By on September 19, 2016

2017 Cadillac XT5 rear

In 1999, GM altered the front fascia and slightly upgraded the interior of the GMC Yukon Denali to introduce the Cadillac Escalade. Although Cadillac was late to the Lincoln Navigator’s game, the biggest, baddest, boldest Cadillac quickly became an undeniable hit.

Now in fourth-generation form, U.S. sales of the regular-wheelbase Cadillac Escalade are on track to rise to an eight-year high in 2016.

Joining the Escalade in Cadillac’s SUV/crossover lineup in 2003 was the first-generation Cadillac SRX. With a two-row mainstream approach in generation two, the Cadillac SRX also became a huge success. Propelled forward in part by incentives, the SRX’s ability to claim its best ever U.S. sales total in 2015, its final full year, was nevertheless impressive.

Less than half a year into its run, the SRX-replacing Cadillac XT5 is likewise a formidable hit; yet more proof that Cadillac knows how to shake its moneymakers. Which makes you wonder why Cadillac hasn’t already brought to market more moneymakers for the brand to shake.

The SRX certainly provided plenty of precedent to suggest that the XT5, while not a visual leap forward from the second-generation SRX, would become a major player in America’s luxury utility vehicle sector. General Motors averaged more than 55,000 annual SRX sales between 2010 and 2015.

Though a far cry from the near 100,000-unit annual average achieved by the Lexus RX during the same period, the SRX still claimed enviable U.S. popularity. The SRX was America’s second-best-selling premium brand SUV/crossover in 2010, 2011, 2012, 2013, and 2015.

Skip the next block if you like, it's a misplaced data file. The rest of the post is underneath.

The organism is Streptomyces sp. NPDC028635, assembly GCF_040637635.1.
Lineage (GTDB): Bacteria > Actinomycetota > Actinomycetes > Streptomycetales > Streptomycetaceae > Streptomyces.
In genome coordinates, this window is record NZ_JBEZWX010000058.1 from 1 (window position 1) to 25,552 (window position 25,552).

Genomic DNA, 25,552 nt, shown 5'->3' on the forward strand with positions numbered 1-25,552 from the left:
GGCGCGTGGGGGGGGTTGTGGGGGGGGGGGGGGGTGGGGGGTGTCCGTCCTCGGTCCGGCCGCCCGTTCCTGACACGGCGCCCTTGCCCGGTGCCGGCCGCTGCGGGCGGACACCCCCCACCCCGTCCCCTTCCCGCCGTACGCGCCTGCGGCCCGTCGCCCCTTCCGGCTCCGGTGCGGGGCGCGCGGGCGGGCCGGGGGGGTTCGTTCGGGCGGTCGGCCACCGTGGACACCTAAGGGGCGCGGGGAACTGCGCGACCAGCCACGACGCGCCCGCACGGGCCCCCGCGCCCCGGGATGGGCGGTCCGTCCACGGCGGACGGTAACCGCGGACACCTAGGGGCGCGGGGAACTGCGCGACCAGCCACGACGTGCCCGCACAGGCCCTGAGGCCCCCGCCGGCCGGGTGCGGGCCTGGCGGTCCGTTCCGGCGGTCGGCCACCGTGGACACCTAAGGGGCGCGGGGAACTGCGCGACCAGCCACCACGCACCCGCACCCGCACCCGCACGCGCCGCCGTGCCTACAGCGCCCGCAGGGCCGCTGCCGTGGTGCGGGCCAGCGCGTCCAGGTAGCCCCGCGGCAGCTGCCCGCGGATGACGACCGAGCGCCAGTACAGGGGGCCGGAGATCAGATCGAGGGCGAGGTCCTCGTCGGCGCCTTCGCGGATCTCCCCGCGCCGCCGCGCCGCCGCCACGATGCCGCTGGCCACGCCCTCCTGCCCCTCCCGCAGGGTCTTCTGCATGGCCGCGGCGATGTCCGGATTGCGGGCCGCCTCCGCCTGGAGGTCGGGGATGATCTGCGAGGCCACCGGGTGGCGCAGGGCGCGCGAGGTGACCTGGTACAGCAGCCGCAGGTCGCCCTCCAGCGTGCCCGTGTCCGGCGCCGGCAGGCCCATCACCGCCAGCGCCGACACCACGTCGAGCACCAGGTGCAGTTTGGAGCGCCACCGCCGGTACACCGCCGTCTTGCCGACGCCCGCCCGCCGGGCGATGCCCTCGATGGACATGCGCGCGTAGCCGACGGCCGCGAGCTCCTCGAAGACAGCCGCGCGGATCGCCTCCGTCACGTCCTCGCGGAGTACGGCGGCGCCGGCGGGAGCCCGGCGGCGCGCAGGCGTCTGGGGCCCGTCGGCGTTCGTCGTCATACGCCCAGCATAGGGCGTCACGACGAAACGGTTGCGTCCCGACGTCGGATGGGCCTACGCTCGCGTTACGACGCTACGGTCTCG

Cadillac USA/global sales chart: August 2016 YTDIn July and August, Cadillac sold more than 4,900 XT5s in the United States, numbers that were curtailed somewhat by the continued availability of the dying SRX. This was enough, in the Cadillac XT5’s fourth full month of availability, to make the XT5 America’s fourth-best-selling premium utility vehicle.

Combined sales of the XT5 and its SRX predecessor totalled 5,894 units, enough to rank second among premium utilities in August. Year-over-year, SRX/XT5 sales were down 15 percent in August and fell 12 percent through the first two-thirds of 2016 — not a surprising turn of events during a major transition that follows Cadillac’s heavily incentivized clear-out effort one year ago.2017 Cadillac XT5Globally, the XT5 became Cadillac’s most popular model over the summer, just as it now is in the United States.

51 percent of the brand’s global volume so far this year stem from the XT5/SRX and Escalade.

In the U.S., specifically, Cadillac is on track to sell fewer than 64,000 passenger cars in 2016, less than half the number of cars sold by the brand a decade ago. The U.S. new vehicle market is an entirely different place now. SUVs/crossovers have outsold passenger cars in each of the last two months. Cars earned 47 percent of the industry’s volume in 2006, but make up just 40 percent so far this year.

Fortunately, Cadillac SUV/crossover sales in 2016 are on track to rise roughly 10 percent higher in 2016 than in 2006.

Yet BMW has doubled its U.S. SAV volume during the same period, Jaguar-Land Rover utility vehicle sales are nearly 70 percent stronger, Mercedes-Benz SUV/CUV sales are 120 percent higher now than they were then, Audi Q sales have grown by more than nine times. To do so, all of those brands dramatically expanded their utility vehicle networks over the last decade.

Automotive News says a Kansas-built direct rival for the BMW X3 won’t arrive until 2018. A Mercedes-Benz GLA challenger is not due until 2020. An XT5-based XT7 is three years away.